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Cell Rep. 2014 Dec 11;9(5):1959-1965. doi: 10.1016/j.celrep.2014.10.065. Epub 2014 Nov 26.

Global proteome turnover analyses of the Yeasts S. cerevisiae and S. pombe.

Author information

1
Department of Cell Biology, Yale School of Medicine, New Haven, CT 06510, USA; Department of Genetics and Complex Diseases, Harvard School of Public Health, Boston, MA 02115, USA.
2
Mass spectrometry core facility, Max Planck Institute of Biochemistry, 82152 Martinsried, Germany.
3
Department of Cell Biology, Yale School of Medicine, New Haven, CT 06510, USA; Department of Genetics and Complex Diseases, Harvard School of Public Health, Boston, MA 02115, USA; Department of Cell Biology, Harvard Medical School, Boston, MA 02115, USA; Broad Institute of MIT and Harvard, Cambridge, MA 02142, USA. Electronic address: twalther@hsph.harvard.edu.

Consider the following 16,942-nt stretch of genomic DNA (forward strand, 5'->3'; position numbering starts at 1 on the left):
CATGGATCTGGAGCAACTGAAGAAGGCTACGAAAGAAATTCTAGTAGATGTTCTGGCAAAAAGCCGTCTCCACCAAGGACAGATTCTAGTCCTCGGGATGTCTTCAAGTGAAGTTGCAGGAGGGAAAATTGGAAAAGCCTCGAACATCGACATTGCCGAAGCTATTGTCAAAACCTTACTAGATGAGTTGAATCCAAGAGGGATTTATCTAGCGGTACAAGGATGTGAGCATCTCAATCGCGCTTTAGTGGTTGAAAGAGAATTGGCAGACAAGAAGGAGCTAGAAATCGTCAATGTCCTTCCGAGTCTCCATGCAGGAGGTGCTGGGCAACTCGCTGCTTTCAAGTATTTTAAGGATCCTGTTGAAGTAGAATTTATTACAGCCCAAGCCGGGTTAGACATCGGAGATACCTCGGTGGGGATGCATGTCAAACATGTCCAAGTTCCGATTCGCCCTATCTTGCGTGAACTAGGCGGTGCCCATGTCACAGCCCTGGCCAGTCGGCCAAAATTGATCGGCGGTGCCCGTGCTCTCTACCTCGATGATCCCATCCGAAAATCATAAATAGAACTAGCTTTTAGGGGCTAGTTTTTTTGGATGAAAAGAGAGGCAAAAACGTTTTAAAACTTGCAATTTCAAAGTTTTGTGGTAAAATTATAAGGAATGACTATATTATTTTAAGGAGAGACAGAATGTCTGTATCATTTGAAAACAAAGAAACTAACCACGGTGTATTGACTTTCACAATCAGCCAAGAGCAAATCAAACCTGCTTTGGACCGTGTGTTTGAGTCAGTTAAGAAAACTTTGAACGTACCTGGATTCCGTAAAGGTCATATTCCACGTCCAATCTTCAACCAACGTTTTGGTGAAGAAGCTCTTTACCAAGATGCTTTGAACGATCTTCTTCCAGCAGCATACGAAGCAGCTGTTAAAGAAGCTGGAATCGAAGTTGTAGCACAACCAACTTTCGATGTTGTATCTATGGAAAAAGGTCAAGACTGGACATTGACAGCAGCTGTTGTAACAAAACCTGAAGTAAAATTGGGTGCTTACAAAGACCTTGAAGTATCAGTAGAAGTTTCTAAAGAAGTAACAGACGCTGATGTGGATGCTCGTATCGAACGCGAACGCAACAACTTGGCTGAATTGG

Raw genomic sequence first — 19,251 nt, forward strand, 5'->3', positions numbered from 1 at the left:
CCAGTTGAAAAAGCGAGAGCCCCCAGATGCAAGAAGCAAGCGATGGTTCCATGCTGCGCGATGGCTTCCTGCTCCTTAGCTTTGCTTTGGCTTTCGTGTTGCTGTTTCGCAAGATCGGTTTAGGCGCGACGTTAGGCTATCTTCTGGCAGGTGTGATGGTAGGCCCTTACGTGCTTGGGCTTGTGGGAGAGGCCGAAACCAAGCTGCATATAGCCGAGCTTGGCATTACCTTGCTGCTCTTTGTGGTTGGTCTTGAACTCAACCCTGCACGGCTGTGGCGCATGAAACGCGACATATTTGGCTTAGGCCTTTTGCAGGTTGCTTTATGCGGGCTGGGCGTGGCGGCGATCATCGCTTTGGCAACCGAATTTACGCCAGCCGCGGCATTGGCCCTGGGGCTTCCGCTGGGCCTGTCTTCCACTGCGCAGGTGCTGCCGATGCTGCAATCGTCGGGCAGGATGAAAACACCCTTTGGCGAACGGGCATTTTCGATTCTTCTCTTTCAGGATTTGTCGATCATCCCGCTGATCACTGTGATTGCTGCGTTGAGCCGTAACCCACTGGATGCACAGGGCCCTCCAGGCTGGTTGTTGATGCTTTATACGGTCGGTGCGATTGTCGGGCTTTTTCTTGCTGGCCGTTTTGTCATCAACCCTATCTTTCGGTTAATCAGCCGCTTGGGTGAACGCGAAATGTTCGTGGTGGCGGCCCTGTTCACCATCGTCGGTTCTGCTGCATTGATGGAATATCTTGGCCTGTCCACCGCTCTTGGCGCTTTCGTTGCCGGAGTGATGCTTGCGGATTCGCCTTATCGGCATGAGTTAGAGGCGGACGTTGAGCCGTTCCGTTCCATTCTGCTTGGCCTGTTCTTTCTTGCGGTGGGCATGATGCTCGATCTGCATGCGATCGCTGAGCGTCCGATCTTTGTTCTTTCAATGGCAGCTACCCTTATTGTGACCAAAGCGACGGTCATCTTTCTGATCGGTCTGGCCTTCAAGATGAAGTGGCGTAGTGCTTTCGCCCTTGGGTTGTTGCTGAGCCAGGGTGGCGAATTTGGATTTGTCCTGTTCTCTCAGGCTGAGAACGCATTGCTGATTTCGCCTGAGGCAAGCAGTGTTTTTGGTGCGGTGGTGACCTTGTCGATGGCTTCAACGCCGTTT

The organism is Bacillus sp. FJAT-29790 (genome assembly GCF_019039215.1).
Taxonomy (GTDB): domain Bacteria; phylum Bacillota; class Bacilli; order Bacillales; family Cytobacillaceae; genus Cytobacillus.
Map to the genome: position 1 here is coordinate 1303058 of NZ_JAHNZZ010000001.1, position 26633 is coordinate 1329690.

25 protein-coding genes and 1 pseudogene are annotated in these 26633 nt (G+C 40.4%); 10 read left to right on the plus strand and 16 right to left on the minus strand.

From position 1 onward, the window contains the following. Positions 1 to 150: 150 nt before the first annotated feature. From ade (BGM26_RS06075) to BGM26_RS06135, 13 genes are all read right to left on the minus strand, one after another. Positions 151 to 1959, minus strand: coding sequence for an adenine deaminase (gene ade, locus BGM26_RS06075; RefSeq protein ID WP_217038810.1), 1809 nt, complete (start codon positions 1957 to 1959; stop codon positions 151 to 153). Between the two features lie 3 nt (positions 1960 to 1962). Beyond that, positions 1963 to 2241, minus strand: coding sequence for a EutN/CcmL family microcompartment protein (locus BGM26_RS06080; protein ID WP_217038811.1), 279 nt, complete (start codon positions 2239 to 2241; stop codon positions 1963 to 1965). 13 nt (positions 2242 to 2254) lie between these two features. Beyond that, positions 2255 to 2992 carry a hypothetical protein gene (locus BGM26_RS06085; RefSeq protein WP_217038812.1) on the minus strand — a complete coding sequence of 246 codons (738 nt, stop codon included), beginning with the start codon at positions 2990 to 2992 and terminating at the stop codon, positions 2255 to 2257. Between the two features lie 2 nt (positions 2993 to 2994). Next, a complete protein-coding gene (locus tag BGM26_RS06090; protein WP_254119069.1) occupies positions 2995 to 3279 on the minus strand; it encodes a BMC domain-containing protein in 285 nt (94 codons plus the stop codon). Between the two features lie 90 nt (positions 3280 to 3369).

Abstract

How cells maintain specific levels of each protein and whether that control is evolutionarily conserved are key questions. Here, we report proteome-wide steady-state protein turnover rate measurements for the evolutionarily distant but ecologically similar yeasts, Saccharomyces cerevisiae and Schizosaccharomyces pombe. We find that the half-life of most proteins is much longer than currently thought and determined to a large degree by protein synthesis and dilution due to cell division. However, we detect a significant subset of proteins (∼15%) in both yeasts that are turned over rapidly. In addition, the relative abundances of orthologous proteins between the two yeasts are highly conserved across the 400 million years of evolution. In contrast, their respective turnover rates differ considerably. Our data provide a high-confidence resource for studying protein degradation in common yeast model systems.

PMID:
25466257
PMCID:
PMC4526151
DOI:
10.1016/j.celrep.2014.10.065
[Indexed for MEDLINE]
Free PMC Article

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